Some of the second-mile effort is lavished on older sisters. The Murray Utah West Stake Relief Society started a monthly dance with dance instruction, simple but festive decorations, tapes of easy-to-move-to music, and refreshments. Stake Relief Society president Donna C. Slusher reports the entire ward is invited, and even people who don’t dance come for the sociability. “It’s bringing husbands and wives closer together too—and some of them are closer to the Church than they’ve been for years.”
Every Wednesday at 10:00 A.M. is a bright spot for some of the elderly sisters in the retirement center in the Taylorsville Thirtieth Ward in the Salt Lake Valley. Two “especially caring sisters” were called to be session leaders for them, according to Helen Warnick, stake Relief Society president, and the Relief Society teachers adapt their regular lessons for presentation there. “The teachers can call on anyone in the stake,” says Sister Warnick, “but they’ve felt such a choice spirit there that they feel blessed to participate.”
For the sisters there, it’s a blessing too. Initially reluctant to participate in the lessons and pray, they are more willing to give of themselves every week. Some even skip group outings so they won’t miss Relief Society.
The Manchester England Stake, concerned about its single women, brought 150 of them together for a “Pursuit of Excellence” evening. After an address by a counselor in the stake presidency, hostesses conducted groups of about thirty sisters through each of the six areas: spiritual (some suggestions were missionary work and keeping a journal), intellectual (they had a scripture chase and learned to say “Seek ye out of the best books words of wisdom” in German), character (with role-plays on living Church standards), service (sharing handicraft talents), and physical (including exercises to music—even for the handicapped sisters present).
The Bellevue Washington Stake is in its fourth year of actively including divorced women in Relief Society. Education counselors are encouraged to become resources for good materials about such topics as explaining divorce to children. Ward presidents train visiting teachers to adapt lessons.
Stake President Nelson Snow holds periodic training sessions for bishops where divorce attorneys report the current laws on child support, divorce procedure, and legal rights for all parties, including the children. Professional counselors discuss how to help someone through the stages of divorce: (1) initial frustration and occasionally hope; (2) despair, bitterness, anger; (3) guilt and doubt; and (4) gradual reconstruction. Bishops were also trained to help in financial planning.
Stake Relief Society president Marilyn Robison Rands reports that one ward has set up an “Auto Club” where single women can arrange for mechanical help day or night through home teachers—names are included in the list of resource people the bishop keeps. Similar groups provide plumbing and carpentry help. The Relief Society also offers basic minicourses in home and car repair.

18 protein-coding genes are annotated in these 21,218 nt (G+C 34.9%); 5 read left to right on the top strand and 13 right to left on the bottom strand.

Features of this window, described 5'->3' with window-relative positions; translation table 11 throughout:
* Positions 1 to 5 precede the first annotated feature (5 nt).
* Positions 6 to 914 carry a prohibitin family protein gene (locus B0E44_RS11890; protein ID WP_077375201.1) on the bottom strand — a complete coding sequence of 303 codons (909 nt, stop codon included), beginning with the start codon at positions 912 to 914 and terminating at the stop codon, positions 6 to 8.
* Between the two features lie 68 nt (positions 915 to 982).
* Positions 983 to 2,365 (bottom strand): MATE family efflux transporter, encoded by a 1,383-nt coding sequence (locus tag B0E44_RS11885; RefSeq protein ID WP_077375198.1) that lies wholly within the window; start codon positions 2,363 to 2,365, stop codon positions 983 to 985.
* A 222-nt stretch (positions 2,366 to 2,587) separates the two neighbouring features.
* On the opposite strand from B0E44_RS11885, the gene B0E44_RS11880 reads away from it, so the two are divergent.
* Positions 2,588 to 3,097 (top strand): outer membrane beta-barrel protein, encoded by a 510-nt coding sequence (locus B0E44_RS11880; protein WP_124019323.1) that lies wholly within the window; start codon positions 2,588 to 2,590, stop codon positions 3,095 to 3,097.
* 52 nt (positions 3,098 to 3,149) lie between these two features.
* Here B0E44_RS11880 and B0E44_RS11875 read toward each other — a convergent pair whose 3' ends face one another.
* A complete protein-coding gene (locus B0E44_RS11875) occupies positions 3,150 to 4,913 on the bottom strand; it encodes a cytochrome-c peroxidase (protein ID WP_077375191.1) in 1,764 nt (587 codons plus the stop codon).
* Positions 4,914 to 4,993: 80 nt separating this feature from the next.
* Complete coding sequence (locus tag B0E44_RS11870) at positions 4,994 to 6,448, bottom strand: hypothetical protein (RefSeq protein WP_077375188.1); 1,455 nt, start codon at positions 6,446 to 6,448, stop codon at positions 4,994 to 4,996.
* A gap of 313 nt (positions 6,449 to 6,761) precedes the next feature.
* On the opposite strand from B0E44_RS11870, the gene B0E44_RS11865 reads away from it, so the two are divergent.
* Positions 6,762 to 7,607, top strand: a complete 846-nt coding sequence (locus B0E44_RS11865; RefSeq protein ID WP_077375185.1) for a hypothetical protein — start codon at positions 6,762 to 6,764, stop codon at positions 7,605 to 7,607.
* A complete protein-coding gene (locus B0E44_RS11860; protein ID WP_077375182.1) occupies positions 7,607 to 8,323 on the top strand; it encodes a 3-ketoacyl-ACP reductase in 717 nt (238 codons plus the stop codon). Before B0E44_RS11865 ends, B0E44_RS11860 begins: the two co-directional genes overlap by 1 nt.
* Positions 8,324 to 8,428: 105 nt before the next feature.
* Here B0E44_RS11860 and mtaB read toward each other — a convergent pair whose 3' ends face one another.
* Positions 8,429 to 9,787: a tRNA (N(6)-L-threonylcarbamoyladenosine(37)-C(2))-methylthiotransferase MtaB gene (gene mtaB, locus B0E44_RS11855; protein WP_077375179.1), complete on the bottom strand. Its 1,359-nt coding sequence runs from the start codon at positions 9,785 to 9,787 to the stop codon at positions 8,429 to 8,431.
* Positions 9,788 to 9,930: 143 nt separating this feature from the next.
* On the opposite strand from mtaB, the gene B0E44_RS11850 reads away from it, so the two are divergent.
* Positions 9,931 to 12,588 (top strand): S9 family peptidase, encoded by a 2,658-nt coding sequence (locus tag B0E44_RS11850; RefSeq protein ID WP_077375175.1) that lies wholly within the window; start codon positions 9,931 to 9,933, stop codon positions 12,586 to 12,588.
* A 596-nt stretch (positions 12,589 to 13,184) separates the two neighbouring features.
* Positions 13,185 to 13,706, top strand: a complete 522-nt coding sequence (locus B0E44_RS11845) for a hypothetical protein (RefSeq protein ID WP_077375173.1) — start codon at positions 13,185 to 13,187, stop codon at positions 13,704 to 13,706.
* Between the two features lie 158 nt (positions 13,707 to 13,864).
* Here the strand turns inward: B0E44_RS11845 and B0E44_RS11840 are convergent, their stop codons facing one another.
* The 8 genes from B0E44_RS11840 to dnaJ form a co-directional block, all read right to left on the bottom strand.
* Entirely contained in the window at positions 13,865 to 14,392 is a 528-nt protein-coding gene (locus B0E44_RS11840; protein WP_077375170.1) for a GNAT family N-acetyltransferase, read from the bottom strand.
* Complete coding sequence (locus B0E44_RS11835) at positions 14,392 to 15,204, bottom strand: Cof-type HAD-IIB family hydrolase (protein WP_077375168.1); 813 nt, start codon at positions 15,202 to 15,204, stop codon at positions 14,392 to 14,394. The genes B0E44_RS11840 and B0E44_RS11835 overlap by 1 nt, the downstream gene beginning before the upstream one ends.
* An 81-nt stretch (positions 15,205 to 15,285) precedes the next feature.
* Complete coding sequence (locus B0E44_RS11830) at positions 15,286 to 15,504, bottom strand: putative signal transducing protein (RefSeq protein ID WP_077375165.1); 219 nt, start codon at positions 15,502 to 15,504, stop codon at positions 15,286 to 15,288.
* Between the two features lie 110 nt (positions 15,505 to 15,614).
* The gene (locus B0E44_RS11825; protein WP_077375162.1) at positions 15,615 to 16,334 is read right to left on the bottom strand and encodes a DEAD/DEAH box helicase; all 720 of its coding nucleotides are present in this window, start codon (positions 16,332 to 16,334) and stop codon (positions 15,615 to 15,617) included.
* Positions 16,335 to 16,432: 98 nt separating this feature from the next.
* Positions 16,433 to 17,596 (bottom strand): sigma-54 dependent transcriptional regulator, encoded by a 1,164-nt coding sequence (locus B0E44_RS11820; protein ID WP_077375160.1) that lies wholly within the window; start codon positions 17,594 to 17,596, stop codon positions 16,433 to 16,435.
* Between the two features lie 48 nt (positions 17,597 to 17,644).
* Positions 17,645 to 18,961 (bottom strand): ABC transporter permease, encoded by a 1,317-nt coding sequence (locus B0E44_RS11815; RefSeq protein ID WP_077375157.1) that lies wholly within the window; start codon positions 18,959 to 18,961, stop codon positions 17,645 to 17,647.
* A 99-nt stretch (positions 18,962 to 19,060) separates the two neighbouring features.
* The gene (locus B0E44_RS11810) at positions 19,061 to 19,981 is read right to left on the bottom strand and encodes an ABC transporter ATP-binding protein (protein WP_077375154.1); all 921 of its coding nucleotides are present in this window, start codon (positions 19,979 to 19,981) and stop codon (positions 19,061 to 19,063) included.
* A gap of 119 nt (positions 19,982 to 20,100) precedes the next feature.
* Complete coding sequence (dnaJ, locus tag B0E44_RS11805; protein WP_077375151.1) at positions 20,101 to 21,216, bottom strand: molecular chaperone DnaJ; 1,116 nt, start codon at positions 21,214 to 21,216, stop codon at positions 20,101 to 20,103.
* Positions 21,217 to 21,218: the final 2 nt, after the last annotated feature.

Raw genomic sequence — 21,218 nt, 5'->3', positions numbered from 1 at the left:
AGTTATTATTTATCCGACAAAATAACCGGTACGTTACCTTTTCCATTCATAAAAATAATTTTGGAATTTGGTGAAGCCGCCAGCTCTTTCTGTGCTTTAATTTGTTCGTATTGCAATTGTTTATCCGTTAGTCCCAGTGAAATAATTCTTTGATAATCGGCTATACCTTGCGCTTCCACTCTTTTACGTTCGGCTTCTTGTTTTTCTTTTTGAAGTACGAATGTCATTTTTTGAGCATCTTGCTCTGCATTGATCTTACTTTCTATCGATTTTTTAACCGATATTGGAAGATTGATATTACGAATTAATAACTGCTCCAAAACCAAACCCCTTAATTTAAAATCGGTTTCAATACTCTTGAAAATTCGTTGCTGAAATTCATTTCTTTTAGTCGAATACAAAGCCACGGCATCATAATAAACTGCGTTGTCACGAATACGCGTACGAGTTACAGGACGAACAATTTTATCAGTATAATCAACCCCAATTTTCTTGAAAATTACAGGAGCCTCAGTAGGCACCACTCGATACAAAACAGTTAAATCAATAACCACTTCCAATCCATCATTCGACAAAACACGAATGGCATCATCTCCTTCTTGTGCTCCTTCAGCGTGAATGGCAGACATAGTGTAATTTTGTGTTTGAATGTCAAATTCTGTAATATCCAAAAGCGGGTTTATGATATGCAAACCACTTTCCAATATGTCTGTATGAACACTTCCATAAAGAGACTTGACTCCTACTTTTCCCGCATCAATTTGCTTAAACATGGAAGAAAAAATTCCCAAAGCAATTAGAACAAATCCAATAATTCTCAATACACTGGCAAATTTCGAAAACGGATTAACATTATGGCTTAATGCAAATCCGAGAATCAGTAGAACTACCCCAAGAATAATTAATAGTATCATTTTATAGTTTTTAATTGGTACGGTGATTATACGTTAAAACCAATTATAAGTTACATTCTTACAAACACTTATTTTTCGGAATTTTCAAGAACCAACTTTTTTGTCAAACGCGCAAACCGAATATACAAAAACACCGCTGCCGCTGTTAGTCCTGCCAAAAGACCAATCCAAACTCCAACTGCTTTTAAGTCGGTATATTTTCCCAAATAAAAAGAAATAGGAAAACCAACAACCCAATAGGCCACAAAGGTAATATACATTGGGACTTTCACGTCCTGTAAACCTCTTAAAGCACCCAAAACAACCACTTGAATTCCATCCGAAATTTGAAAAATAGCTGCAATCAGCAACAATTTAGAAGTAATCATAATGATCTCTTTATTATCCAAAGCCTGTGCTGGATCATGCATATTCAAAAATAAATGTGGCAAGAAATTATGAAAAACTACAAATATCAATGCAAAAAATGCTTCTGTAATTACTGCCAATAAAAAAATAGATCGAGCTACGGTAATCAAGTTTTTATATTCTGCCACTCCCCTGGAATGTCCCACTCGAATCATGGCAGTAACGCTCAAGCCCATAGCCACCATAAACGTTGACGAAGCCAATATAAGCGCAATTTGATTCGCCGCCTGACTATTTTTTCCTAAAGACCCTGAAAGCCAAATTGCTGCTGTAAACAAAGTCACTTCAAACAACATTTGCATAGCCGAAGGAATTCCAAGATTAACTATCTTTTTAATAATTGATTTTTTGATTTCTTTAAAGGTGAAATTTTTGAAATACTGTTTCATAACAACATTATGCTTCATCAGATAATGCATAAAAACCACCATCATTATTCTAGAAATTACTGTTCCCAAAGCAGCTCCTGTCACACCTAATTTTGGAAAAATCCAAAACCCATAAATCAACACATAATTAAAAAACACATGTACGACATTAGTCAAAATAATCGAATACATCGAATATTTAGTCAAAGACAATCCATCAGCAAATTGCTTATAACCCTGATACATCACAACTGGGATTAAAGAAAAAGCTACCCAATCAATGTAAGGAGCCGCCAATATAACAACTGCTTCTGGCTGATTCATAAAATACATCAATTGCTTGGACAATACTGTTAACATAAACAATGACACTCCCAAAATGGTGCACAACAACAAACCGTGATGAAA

The Casper Wyoming Stake gave a practical twist to its Young Adult Relief Society homemaking day by stressing good financial habits. After sharing budget ideas, the girls were sent out to get an assigned part of the lunch for the best bargain they could. (They were reimbursed for what they spent—as long as they didn’t exceed the predetermined limit.)
Another group of sisters with special needs are those in the United States to whom English is a barrier. In the Huntington Park California Stake, many wards have become bilingual to include their Spanish-speaking members; bilingual teachers present lessons at a separate leadership meeting, and Anglo sisters teach English classes for Spanish sisters. “All of us are gaining a greater empathy and understanding for these new Church members,” says President Elsa Lindsay.
The McAllen Texas Stake has called a stake Spanish-speaking leader to coordinate instructions for the Spanish-speaking sisters within its boundaries. Each class at stake leadership meetings includes an interpreter.
Several stakes in Great Britain are placing special effort on helping families with food storage. One is the Leeds England Stake that held an evening program to discuss where to find forty-gallon water containers and how to use storage items. Some distinctively British dishes were frummety (a wheat dish mentioned in Thomas Hardy’s novels) and “banger mix” (ham and sausage-flavored soya beans). Another is the Glasgow Scotland Stake where storage nights are being held in all the wards and branches and are supplemented by a stake collection of recipes, survival hints, and preparedness information in book form.
Standard parts of the Relief Society program also have been creatively adapted to meet the needs of local sisters.
One second-mile effort to meet the nursery challenge is in the Waipahu Hawaii Stake where one ward’s nursery averages fifty children per week and rises as high as ninety. The children are greeted, given name tags, and divided into “toddlers” and “older” as they come in. They then rotate through three half-hour periods—an art activity, a lesson, and a play activity. Even though space is limited, it works—and second-mile nursery workers are encouraged to attend night Relief Society for the lessons and companionship.